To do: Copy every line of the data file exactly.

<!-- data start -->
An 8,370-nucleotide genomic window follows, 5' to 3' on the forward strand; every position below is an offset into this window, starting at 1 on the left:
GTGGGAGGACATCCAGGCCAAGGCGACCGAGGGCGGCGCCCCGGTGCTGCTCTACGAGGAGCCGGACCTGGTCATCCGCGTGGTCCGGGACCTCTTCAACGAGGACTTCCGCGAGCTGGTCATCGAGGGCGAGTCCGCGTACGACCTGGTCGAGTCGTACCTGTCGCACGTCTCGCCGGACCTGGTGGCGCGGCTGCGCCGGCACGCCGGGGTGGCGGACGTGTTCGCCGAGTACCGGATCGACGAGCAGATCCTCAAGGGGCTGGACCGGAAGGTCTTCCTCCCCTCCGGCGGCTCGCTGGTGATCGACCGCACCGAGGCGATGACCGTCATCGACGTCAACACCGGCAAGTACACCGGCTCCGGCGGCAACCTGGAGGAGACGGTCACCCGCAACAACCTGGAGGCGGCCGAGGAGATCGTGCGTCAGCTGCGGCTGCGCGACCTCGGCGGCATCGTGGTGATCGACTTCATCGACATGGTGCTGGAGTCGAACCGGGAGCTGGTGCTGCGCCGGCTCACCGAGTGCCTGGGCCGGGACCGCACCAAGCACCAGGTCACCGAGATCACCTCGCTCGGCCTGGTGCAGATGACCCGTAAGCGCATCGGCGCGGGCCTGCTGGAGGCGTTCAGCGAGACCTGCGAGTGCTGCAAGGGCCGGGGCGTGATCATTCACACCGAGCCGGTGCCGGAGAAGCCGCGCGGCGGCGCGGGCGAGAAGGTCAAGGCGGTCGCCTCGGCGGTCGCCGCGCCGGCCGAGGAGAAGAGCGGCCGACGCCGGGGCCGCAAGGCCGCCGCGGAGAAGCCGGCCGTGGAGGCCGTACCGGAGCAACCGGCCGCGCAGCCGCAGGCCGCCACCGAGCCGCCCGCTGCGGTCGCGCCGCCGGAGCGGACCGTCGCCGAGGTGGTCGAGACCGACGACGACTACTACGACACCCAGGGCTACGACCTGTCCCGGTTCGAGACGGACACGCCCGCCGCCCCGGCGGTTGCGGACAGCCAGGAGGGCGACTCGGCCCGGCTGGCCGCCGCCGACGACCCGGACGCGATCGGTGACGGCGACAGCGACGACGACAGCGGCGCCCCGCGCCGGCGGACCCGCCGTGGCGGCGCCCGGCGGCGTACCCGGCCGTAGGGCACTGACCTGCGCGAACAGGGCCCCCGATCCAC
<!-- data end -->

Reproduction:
An 8,370-nucleotide genomic window follows, 5' to 3' on the forward strand; every position below is an offset into this window, starting at 1 on the left:
GTGGGAGGACATCCAGGCCAAGGCGACCGAGGGCGGCGCCCCGGTGCTGCTCTACGAGGAGCCGGACCTGGTCATCCGCGTGGTCCGGGACCTCTTCAACGAGGACTTCCGCGAGCTGGTCATCGAGGGCGAGTCCGCGTACGACCTGGTCGAGTCGTACCTGTCGCACGTCTCGCCGGACCTGGTGGCGCGGCTGCGCCGGCACGCCGGGGTGGCGGACGTGTTCGCCGAGTACCGGATCGACGAGCAGATCCTCAAGGGGCTGGACCGGAAGGTCTTCCTCCCCTCCGGCGGCTCGCTGGTGATCGACCGCACCGAGGCGATGACCGTCATCGACGTCAACACCGGCAAGTACACCGGCTCCGGCGGCAACCTGGAGGAGACGGTCACCCGCAACAACCTGGAGGCGGCCGAGGAGATCGTGCGTCAGCTGCGGCTGCGCGACCTCGGCGGCATCGTGGTGATCGACTTCATCGACATGGTGCTGGAGTCGAACCGGGAGCTGGTGCTGCGCCGGCTCACCGAGTGCCTGGGCCGGGACCGCACCAAGCACCAGGTCACCGAGATCACCTCGCTCGGCCTGGTGCAGATGACCCGTAAGCGCATCGGCGCGGGCCTGCTGGAGGCGTTCAGCGAGACCTGCGAGTGCTGCAAGGGCCGGGGCGTGATCATTCACACCGAGCCGGTGCCGGAGAAGCCGCGCGGCGGCGCGGGCGAGAAGGTCAAGGCGGTCGCCTCGGCGGTCGCCGCGCCGGCCGAGGAGAAGAGCGGCCGACGCCGGGGCCGCAAGGCCGCCGCGGAGAAGCCGGCCGTGGAGGCCGTACCGGAGCAACCGGCCGCGCAGCCGCAGGCCGCCACCGAGCCGCCCGCTGCGGTCGCGCCGCCGGAGCGGACCGTCGCCGAGGTGGTCGAGACCGACGACGACTACTACGACACCCAGGGCTACGACCTGTCCCGGTTCGAGACGGACACGCCCGCCGCCCCGGCGGTTGCGGACAGCCAGGAGGGCGACTCGGCCCGGCTGGCCGCCGCCGACGACCCGGACGCGATCGGTGACGGCGACAGCGACGACGACAGCGGCGCCCCGCGCCGGCGGACCCGCCGTGGCGGCGCCCGGCGGCGTACCCGGCCGTAGGGCACTGACCTGCGCGAACAGGGCCCCCGATCCAC